No, silly, everyone knows that back in the ’50’s kids rolled home for lunch on their handcrafted roller skates, carried their books with makeshift belt straps, stopped to skip rocks on the ponds that inevitably popped up along the route home, and greeted their beaming, beautiful, incredibly well-dressed stay-at-home mothers with a polite, “Hello, mother, are there any chores you’d like me to do before I go back to school?”

I must admit, though, that while I liked chocolate milk, I never really understood strawberry milk. On that rare occasion that our school actually had it, it was the rare kid who actually drank it. But you know what? I kind of wanted to be that kid, darn it, because, in my opinion, that kid really had it going on. He dared to be different. He liked what he liked and, man, he didn’t care who knew it.

I mean, I wasn’t going out on any kind of limb with my chocolate milk pick. For goodness sake, every kid who ever lived (except my kids, of course) is into chocolate milk, so I was just going along with the crowd—me and my proletariat preferences. But that kid? He was on the crest of the post-chocolate wave, like he was a really big man because he was hip enough to know that chocolate milk is so, I don’t know, nursery school.

But look at me now. I’m 39 and still ordering chocolate milk, and now the shoe’s on the other foot, isn’t it? I’ll bet it took that strawberry milk kid about 5 hot seconds to jump on the conformity express when he got out of college. Yeah, he may have had that brief stint in the Progressive Students Alliance (no doubt because of some girl), but sometimes all you’ve got to do is show a person the money, and they’ll leave the strawberry milk in the dust. Strawberry boy’s probably all grown up now, spending most of his time and all of his energy mopping up after his 1990’s day-trading gaffs and feeding a 15 can a day caffeine free Coke Zero habit. Meanwhile I’m drowning my sorrows in a nice tall glass of chocolate milk, enjoying lunch with my friends on a regular basis, and writing for this cushy blogging gig.

Now that I think of it, next time I’m out for lunch I’m going to get me a PB & J—that’s how confident I am in my 39-year-old skin.

But, waitress, cut off the crusts, will you? I’m driving.

Summer Reading List: Suggestions Wanted (it’s never too early to start!)

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OK, everybody, I’ve got enough books on my what-I-want-to-read list that I’m officially open to suggestions for summer reading. I know we’re 3 months away, but considering that I’m only on page 15 of a 111-page edition of The Little Prince (which I’ve been “reading” for 2 weeks), I think that the summer is a do-able target. Plus, right now my “to read” pile is 5 books deep, so I figure that there’s almost no way I’ll get through what I’ve got already, unless I do some serious advance planning.

In a typical weekend at the beach I can blow through 3-4 books (Archie comics not included), so the more suggestions I get from you, the more time I’ll have to spend at the beach, which will really work out for me. I like fiction and non-fiction, love essay collections on just about anything, enjoy memoirs, and am always interested in international or historical topics. I’m open to classics, especially ones that I read in high school and may get a new perspective on the second time around.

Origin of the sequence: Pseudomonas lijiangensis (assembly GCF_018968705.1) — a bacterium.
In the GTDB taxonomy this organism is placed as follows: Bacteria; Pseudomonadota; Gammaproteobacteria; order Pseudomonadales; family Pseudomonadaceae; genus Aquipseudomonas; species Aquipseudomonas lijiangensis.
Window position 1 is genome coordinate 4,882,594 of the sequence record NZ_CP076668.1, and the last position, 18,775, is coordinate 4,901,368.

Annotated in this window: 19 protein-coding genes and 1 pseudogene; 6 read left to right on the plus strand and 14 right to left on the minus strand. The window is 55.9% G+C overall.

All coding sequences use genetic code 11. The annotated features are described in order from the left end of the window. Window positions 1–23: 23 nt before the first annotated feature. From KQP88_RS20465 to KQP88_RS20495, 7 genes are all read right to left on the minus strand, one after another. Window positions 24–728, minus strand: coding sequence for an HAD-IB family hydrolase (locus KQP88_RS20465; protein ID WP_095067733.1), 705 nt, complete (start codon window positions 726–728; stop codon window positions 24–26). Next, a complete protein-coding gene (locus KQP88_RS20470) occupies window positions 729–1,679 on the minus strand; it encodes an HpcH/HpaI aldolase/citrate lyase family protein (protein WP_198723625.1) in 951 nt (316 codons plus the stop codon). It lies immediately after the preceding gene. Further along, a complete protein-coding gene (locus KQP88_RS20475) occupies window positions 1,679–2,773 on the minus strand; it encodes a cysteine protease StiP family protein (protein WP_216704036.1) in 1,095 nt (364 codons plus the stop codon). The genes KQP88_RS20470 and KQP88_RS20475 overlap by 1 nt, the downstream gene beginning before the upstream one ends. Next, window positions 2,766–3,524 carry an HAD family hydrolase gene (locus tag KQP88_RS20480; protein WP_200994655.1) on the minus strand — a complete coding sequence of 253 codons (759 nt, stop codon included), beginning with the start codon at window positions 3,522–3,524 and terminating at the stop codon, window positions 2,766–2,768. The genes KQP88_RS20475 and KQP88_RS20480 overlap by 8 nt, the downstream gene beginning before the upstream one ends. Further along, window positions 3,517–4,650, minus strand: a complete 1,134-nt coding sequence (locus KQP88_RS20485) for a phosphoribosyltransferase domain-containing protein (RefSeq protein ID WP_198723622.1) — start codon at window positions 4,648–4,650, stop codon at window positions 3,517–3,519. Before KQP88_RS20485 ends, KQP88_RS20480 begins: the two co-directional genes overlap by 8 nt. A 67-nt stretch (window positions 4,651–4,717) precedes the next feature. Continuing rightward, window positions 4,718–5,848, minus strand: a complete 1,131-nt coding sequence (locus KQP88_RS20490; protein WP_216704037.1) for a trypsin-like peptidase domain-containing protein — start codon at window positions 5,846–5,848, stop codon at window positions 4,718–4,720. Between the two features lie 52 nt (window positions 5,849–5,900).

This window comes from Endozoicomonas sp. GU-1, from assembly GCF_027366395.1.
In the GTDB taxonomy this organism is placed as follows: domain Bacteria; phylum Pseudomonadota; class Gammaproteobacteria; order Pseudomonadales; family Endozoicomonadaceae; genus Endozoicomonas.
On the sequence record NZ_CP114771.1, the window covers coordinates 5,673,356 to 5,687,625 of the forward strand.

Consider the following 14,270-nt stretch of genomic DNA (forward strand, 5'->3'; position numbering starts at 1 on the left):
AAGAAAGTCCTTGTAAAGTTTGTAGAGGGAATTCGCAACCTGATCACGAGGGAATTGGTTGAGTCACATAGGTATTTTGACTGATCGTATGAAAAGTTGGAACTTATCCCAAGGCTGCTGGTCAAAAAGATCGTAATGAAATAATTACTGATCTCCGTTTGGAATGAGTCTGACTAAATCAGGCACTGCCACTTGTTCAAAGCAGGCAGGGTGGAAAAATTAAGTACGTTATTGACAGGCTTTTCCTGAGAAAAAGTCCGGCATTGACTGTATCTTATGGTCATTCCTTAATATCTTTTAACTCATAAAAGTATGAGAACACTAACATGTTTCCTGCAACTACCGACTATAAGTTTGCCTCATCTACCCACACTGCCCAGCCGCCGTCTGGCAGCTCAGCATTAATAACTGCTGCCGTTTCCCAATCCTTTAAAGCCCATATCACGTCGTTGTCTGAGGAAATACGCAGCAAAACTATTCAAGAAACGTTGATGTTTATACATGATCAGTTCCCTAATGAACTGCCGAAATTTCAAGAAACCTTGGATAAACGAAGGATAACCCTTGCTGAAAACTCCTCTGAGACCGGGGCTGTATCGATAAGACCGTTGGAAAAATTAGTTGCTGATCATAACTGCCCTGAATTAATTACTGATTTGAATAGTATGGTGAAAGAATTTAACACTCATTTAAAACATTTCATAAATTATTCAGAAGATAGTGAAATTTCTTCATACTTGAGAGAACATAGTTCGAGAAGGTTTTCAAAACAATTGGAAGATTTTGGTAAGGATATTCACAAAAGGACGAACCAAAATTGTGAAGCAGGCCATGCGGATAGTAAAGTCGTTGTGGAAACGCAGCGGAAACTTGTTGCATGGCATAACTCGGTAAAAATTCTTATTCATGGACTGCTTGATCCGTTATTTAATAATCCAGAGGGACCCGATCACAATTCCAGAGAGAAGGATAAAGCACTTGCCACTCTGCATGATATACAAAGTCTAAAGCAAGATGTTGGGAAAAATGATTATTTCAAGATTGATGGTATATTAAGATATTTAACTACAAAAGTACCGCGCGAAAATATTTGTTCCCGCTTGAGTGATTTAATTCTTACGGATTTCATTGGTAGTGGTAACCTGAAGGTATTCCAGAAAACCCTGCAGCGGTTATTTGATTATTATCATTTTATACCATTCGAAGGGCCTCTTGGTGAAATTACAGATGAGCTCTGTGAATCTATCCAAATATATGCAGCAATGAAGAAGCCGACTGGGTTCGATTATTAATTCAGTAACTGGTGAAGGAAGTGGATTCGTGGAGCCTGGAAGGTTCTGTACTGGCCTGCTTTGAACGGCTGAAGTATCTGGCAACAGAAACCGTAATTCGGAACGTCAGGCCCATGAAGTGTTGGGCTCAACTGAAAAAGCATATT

I really don’t like sci-fi or fantasy unless it is very L-I-T-E; if it’s about another world or got its own language I’m probably not going to hang on for very long. I really don’t love self-help or life enrichment books, especially ones that start every chapter with an anecdote from the life of a now-disillusioned former beauty queen or a man who is married to a woman that he admires to the point of nausea (mine, not his).

I have a sweet spot for project books (like The Know-It-All, in which AJ Jacobs reflects on reading the entire Encyclopedia Brittanica; Driving Mr. Albert, in which journalist Michael Paterniti drives cross country with Albert Einstein’s Brain; and Sacred Sea, in which writer and radio producer Peter Thomson road trips it to Lake Baikal in Siberia and learns that if someone offers you vodka on the Trans-Siberian railway, you shouldn’t say ‘yes,’ but you really can’t say ‘no.’). I also like to rip off high school summer reading lists, because they’re way more interesting now than in my all-women’s Catholic high school days.

But enough about me, I want to hear from you.

Here’s what I’ve got so far:

From Andie: All Creature Great and Small

From Meg: Reading Lolita in Tehran

From Shannon: Silent to the Bone

From Kristin: Lucky

From Luke: John Adams

From Carol: Pillars of the Earth

From Hayley: The Harry Potter Series

From me: Don Quixote, The Three Musketeers, The Grapes of Wrath (it’s been 21 years since I didn’t read that last one in high school; considering we’re in the midst of “The Great Recession,” it seems like it’s about time)

Drop me a line, and, if possible, loan me the book—I’m looking forward to your suggestions!!

Guest Post: The Birthtime of Color

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If you’ve got a fever and the only prescription is springtime, then this is the guest post for you. It’s a poem written by my son, Jake—he said it made his teacher cry. Enjoy!

The Birthtime of Color

The birthtime of color, the start of the year

The birthtime of nature, the race of the deer

The birthtime of life, the space of the birds

The birthtime of animals, squirrels striving to be heard

The birthtime of plants, trees wave in the breeze

The birthtime of air, bees gather nectar with definite ease

The birthtime of water, fish swim in the waves

The birthtime of bushes, kids race in the maze

I think it is clear, of what we hold dear,

That spring is a powerful thing

And you should not waste

A single moment of it.